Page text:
Youth-Initiated HIV Risk and Substance Use Prevention Program.Report as inadecuate




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This study evaluates the first year of a novel HIV and substance use prevention program for inner city youth (Offering New Youth eXperiences--ONYX). Baseline and follow-up measures of knowledge, attitudes, and risk behaviors were administered seven months apart to 441 youth participating in the ONYX program. Youth (n=71) who provided data at both baseline and follow-up assessments are reported on here. Significant reduction in risk behavior was not observed, however improvement in other outcomes was noted. Youths knowledge about HIV significantly increased from baseline to follow-up. Further, increases in condom use self-efficacy, perceived harm from drug use, and resistance of peer pressure to drink alcohol were observed. Overall, the results of this feasibility phase suggest that the design is possible and the program may be effective in producing some of the desired outcomes. (Author)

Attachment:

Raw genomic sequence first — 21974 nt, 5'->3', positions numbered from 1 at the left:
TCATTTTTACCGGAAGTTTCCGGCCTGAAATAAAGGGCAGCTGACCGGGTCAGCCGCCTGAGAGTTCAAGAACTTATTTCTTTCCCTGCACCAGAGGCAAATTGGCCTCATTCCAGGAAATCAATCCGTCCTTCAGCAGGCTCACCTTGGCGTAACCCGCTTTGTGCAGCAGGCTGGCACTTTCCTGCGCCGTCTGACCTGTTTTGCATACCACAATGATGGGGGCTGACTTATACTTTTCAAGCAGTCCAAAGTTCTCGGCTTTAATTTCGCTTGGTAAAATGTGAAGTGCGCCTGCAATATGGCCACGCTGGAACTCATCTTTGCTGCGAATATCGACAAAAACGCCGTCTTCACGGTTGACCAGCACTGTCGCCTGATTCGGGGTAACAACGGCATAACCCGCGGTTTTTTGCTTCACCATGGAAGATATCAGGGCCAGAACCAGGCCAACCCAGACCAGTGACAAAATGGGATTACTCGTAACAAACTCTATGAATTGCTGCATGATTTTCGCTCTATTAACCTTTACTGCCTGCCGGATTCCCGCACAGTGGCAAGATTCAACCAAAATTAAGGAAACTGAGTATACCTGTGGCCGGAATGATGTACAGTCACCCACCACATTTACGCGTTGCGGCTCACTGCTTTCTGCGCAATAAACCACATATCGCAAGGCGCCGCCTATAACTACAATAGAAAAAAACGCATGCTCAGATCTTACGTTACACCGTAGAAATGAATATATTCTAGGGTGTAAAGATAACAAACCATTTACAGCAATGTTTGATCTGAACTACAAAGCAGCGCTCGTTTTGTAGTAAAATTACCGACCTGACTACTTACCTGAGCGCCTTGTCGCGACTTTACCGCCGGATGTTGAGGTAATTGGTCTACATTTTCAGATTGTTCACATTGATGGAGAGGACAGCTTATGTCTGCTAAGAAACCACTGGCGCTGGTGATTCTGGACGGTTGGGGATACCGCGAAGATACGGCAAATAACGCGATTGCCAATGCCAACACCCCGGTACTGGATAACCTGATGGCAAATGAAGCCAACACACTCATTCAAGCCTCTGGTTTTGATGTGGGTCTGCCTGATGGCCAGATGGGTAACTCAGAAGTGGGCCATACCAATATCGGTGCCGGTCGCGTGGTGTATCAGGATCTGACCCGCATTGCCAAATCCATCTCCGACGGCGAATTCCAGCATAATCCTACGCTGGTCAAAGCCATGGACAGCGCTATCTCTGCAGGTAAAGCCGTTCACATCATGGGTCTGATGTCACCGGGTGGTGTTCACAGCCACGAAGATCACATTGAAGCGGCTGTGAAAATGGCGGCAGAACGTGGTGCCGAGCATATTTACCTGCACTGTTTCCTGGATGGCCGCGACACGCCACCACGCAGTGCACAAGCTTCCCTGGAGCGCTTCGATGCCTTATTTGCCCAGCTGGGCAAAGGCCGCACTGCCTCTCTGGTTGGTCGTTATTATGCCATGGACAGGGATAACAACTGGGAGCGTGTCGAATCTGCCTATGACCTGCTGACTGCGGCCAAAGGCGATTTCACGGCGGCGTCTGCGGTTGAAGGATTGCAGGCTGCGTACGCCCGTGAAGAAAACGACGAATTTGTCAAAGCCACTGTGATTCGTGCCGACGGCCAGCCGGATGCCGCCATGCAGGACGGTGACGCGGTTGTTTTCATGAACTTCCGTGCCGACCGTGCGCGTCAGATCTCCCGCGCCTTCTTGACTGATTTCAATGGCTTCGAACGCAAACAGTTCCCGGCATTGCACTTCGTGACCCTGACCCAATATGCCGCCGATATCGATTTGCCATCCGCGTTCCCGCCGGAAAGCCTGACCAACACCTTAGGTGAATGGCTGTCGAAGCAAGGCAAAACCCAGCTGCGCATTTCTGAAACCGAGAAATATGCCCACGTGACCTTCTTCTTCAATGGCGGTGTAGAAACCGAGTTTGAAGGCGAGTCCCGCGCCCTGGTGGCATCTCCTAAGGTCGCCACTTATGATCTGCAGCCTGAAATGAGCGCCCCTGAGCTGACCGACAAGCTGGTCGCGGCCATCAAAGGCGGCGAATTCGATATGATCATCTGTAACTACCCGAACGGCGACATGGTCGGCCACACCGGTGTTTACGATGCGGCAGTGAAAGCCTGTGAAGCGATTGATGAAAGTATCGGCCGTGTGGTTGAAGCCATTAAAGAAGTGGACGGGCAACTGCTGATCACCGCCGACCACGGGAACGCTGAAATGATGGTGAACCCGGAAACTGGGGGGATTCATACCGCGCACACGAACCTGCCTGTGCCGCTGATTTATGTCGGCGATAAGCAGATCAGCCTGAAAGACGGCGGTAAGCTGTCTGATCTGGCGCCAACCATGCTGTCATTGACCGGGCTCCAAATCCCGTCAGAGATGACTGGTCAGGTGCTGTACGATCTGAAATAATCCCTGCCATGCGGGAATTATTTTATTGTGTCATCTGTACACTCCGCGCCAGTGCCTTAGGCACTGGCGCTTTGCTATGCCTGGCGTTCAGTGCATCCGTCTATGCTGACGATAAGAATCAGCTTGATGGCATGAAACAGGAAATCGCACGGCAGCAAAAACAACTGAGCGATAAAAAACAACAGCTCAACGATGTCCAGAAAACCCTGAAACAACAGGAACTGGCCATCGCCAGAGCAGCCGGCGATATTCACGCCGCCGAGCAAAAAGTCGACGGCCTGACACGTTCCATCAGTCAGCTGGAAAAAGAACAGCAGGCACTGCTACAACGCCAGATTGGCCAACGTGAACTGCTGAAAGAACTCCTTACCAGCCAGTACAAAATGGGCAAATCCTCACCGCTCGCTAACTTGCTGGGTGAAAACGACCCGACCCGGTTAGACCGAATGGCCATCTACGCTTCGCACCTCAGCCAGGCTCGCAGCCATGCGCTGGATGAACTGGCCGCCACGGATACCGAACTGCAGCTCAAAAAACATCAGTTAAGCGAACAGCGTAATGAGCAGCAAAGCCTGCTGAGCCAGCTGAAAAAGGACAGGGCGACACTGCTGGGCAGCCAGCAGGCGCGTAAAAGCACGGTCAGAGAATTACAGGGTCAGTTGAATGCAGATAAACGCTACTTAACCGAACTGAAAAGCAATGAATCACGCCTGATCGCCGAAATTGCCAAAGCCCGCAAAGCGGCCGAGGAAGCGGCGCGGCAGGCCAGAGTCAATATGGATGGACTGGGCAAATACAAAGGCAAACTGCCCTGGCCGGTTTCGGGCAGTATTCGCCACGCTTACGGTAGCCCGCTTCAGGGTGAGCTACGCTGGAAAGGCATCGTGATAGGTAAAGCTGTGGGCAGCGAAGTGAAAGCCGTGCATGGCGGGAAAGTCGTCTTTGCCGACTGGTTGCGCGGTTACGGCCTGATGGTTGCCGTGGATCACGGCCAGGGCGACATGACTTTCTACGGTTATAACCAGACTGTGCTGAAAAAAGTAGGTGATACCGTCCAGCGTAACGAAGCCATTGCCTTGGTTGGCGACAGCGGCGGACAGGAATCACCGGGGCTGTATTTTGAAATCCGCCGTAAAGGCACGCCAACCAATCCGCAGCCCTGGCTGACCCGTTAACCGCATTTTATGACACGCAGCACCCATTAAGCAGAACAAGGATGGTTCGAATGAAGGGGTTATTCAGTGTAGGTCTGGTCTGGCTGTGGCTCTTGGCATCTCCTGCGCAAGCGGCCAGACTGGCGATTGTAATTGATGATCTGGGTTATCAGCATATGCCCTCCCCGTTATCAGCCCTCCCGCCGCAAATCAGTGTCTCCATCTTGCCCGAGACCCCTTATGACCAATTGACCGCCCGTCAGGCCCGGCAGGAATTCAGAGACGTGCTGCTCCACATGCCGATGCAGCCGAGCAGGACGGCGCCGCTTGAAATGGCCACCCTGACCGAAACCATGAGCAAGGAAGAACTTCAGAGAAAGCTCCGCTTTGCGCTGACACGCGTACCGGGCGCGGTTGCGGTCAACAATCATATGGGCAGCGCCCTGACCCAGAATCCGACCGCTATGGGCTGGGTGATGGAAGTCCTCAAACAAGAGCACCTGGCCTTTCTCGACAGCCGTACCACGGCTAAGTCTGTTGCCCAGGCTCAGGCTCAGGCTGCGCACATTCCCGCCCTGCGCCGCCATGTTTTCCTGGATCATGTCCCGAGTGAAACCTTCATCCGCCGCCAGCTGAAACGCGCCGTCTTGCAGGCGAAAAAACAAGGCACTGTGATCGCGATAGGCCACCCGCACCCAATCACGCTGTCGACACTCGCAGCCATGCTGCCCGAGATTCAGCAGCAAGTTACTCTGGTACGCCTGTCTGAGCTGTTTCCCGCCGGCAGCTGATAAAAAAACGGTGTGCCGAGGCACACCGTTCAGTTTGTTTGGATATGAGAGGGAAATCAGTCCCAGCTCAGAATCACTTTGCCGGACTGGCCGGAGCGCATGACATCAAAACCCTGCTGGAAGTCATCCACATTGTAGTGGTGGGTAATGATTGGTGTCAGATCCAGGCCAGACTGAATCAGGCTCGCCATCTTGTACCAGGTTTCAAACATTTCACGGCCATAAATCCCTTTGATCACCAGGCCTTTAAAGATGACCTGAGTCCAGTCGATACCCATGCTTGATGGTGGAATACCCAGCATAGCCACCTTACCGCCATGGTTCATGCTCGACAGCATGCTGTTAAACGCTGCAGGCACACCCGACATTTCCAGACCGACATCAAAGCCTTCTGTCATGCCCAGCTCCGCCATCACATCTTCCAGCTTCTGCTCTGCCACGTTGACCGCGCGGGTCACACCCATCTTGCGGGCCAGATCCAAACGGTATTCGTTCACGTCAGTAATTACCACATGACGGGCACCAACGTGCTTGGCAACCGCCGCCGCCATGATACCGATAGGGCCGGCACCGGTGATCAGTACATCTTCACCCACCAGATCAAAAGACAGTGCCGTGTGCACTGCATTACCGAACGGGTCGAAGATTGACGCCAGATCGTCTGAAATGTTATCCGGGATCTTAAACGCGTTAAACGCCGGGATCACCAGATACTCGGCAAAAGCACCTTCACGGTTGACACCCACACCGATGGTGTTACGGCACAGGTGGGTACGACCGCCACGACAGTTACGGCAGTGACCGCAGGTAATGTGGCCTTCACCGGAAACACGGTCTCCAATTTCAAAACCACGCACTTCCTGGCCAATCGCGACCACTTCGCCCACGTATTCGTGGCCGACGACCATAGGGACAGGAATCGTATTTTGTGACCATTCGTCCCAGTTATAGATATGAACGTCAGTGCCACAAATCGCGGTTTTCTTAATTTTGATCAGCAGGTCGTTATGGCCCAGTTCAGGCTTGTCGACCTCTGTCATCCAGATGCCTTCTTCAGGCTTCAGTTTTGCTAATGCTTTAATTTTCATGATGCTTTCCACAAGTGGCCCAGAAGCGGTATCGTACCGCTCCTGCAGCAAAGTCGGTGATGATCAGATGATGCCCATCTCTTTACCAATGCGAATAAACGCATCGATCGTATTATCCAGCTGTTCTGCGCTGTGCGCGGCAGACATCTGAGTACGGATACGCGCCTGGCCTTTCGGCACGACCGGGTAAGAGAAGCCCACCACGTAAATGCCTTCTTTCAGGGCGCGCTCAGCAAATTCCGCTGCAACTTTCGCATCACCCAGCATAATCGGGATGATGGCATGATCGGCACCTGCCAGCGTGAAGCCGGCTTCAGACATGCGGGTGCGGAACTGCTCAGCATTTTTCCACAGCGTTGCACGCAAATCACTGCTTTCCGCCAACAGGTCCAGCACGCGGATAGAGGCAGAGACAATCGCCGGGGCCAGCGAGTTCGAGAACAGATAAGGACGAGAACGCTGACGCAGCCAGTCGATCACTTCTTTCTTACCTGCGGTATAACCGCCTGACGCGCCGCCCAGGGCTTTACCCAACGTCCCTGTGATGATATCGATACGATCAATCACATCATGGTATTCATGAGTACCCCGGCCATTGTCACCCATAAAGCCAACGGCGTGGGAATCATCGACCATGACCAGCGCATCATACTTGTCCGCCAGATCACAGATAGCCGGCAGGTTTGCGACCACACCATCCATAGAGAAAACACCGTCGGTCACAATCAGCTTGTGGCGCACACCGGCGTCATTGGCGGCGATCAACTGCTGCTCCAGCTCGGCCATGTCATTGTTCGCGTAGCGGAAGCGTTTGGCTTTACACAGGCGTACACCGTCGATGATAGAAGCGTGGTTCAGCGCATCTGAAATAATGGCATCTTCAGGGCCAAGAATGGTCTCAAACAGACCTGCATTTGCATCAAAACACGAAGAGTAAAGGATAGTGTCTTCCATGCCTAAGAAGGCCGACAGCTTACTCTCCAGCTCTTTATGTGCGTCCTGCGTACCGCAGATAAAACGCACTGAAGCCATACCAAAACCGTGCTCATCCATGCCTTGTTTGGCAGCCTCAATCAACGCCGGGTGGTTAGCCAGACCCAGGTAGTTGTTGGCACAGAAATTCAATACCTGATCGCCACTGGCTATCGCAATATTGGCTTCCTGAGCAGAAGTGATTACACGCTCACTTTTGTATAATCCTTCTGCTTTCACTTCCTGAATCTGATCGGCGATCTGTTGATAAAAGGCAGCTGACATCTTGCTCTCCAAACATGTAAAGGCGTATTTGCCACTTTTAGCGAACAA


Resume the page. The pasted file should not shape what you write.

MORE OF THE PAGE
Descriptors: Acquired Immunodeficiency Syndrome, Adolescent Attitudes, Condoms, Drinking, Drug Use, Feasibility Studies, Inner City, Peer Influence, Prevention, Program Effectiveness, Program Evaluation, Substance Abuse, Youth Programs











Author: Goggin, K.; Metcalf, K.; Wise, D.; Kennedy, S.; Murray, T.; Burgess, D.; Reese-Smith, J.; Terhune, N.; Broadus, K.; Downes, A.; Bu

Source: https://eric.ed.gov/?q=a&ft=on&ff1=dtySince_1992&pg=8097&id=ED474680



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